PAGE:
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Algora Publishing - NAFTA's Long Reach: National Laws Are Overturned
                                               For a Kinder, Gentler Society
Tuesday,
NAFTA's Long Reach: National Laws Are Overturned
Anthony DePalma New York Times Service

Their meetings are secret. Their members are generally unknown. The decisions they reach need not be fully disclosed.
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Yet the way a small group of international tribunals handles disputes between investors and foreign governments has led to national laws being revoked, justice systems questioned and environmental regulations challenged.
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It is all in the name of protecting the rights of foreign investors under the North American Free Trade Agreement.
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The corporations - American, Canadian and Mexican alike - that directly invest in neighboring countries are thrilled that NAFTA provides some protection. Foes of the trade pact say some of their worst fears about anonymous government have become reality.
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As Western economies move toward more free trade and globalization, environmentalists, consumer groups and anti-trade organizations are increasingly worried about how the tribunals influence the enforcement of laws.
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These groups are gearing up for a fight at the Summit of the Americas next month in Quebec, where President George W. Bush will be pushing a vast new Free Trade Area of the Americas, which would provide for similar tribunals.
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Protesters will attack the sweeping powers and broad impact of the tribunals, along with their very nature - ad hoc panels drawn from lists of academics and international lawyers almost unknown outside their highly specialized fields.
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"What we're talking about here is secret government," said Joan Claybrook, president of Public Citizen, a consumer watchdog group in Washington that has been critical of NAFTA and other trade agreements.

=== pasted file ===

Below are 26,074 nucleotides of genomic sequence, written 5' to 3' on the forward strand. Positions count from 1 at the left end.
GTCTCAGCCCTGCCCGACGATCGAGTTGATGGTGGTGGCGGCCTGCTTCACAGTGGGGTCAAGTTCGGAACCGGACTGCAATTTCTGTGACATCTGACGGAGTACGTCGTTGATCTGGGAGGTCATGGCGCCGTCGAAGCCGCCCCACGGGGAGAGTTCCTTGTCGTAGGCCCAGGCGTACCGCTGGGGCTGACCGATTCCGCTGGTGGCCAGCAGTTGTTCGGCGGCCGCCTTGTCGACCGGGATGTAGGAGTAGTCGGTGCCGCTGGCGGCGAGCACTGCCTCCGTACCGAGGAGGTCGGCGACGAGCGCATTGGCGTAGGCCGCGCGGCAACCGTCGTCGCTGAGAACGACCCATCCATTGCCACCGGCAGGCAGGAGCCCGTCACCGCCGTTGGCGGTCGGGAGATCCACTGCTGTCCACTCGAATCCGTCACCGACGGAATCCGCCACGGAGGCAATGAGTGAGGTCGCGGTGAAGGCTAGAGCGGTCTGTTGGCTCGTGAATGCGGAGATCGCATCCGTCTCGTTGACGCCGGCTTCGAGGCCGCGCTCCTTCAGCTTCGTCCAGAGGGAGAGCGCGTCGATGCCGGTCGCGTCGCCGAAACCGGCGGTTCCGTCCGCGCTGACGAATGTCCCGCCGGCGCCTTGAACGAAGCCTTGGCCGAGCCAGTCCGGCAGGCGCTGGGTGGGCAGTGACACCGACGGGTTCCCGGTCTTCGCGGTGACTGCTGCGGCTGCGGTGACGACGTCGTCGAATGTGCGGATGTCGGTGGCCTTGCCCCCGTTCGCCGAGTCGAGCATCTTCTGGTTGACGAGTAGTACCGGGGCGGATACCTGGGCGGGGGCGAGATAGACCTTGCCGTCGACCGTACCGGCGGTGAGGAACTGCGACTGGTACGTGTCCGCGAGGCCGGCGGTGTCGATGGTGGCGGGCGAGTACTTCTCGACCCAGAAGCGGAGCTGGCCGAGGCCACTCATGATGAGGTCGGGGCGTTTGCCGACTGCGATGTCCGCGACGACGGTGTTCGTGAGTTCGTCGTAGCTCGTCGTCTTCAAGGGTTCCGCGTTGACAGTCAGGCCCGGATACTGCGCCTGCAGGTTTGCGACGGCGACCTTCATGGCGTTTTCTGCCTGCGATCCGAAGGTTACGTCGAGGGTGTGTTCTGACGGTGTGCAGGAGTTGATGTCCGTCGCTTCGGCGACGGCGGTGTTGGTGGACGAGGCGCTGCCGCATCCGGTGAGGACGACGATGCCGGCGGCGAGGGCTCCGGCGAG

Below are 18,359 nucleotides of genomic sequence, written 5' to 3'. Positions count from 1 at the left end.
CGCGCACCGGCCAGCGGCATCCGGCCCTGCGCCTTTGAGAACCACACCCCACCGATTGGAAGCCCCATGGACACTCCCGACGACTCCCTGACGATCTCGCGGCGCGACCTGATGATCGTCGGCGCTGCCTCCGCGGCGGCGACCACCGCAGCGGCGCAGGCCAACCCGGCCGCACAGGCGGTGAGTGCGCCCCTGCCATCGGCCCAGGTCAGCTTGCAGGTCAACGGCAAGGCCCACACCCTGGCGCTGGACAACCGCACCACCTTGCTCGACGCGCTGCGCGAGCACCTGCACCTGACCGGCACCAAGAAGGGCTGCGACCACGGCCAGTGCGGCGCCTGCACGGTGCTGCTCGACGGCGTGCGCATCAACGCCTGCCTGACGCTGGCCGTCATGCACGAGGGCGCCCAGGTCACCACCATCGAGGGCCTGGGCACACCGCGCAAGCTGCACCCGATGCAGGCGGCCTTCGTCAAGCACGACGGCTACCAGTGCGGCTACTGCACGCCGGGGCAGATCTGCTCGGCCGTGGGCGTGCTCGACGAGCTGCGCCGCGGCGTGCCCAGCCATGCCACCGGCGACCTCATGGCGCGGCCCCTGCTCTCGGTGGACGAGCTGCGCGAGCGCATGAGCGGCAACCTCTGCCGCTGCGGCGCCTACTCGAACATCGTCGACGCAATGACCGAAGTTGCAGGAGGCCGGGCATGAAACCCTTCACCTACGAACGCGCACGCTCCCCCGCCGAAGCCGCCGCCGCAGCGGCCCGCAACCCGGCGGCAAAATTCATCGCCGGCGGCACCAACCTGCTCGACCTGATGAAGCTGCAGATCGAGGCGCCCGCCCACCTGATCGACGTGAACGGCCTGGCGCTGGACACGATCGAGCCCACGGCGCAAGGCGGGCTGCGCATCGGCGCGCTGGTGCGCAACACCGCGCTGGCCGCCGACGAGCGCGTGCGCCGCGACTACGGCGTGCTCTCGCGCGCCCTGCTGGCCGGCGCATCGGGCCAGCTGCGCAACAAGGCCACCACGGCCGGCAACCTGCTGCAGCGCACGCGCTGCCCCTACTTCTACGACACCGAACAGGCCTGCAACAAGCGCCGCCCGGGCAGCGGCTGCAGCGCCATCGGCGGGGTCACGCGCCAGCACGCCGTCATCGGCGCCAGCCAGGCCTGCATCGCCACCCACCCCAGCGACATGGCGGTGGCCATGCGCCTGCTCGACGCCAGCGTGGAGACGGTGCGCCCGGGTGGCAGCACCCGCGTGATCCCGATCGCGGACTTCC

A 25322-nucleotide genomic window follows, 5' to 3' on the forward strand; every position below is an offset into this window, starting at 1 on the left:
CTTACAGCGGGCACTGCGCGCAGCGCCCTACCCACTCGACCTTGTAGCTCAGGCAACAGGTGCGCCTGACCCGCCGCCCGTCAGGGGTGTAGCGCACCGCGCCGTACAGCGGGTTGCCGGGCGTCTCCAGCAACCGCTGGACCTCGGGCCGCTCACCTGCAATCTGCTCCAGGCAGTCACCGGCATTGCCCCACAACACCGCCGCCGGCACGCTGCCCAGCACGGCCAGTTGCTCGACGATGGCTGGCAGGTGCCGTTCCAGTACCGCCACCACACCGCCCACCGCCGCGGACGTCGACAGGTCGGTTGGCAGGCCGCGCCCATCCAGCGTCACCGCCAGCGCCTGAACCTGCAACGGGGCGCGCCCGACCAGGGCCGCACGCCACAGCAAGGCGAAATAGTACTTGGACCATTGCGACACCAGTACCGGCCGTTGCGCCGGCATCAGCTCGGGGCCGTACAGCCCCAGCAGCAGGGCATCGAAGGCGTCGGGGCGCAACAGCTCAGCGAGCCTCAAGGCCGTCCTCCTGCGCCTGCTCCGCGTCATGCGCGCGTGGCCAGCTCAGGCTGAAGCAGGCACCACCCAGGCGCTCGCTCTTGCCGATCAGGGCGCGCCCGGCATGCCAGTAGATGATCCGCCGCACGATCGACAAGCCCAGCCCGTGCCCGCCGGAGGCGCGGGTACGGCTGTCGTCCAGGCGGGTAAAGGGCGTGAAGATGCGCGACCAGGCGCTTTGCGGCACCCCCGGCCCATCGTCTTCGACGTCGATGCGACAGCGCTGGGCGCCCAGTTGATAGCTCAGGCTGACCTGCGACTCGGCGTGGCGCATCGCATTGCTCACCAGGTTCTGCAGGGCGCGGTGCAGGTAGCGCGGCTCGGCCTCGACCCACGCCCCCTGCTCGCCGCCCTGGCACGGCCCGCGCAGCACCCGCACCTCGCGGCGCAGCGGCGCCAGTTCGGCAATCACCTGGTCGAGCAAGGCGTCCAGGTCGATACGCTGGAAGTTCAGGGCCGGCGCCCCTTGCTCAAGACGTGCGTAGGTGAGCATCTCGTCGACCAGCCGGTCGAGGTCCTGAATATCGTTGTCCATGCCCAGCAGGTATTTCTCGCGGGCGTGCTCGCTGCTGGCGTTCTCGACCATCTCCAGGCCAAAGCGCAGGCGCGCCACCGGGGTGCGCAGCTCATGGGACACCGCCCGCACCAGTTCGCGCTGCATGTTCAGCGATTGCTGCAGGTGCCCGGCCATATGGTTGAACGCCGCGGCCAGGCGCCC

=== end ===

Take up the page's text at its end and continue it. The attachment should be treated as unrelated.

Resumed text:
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Ms. Claybrook said the 16 NAFTA cases that have been filed so far in the United States, Canada and Mexico showed how corporations were using NAFTA not to defend trade but to challenge the functioning of government.
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"This is not the way to do the public's business," she said.
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"There is no doubt," said Professor Andreas Lowenfeld, an international trade expert at the New York University School of Law, "that these measures represent an expansion of the rights of private enterprises vis-a-vis government. The question is: Is that a good thing?"
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The tribunals have been used in NAFTA disputes for only a few years, but the complaints they have handled have had many repercussions, including these:
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•The Canadian government lifted restrictions on manufacturing of an ethanol-based gasoline additive that it considered hazardous after an American manufacturer said that the ban hurt its business.
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•A tribunal ordered Mexico to pay an American company $16.7 million after finding that local environmental laws prohibiting a toxic-waste-processing plant that the company was building were tantamount to expropriation.
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•United Parcel Service, the package-delivery company, has filed a complaint contending that the very existence of the publicly financed Canadian postal system represents unfair competition that conflicts with Canada's obligations under NAFTA. Critics worry that if the tribunal upholds the UPS claim, government participation in any service that competes with the private sector will be threatened.
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Officials who oversee the tribunals say that they understand concerns about the less-than-public aspects of the panels' work but that anything that opens up the proceedings would undermine the promise of confidentiality. That, they say, would undermine the primary purpose of the arbitration mechanisms - to help foster commercial development.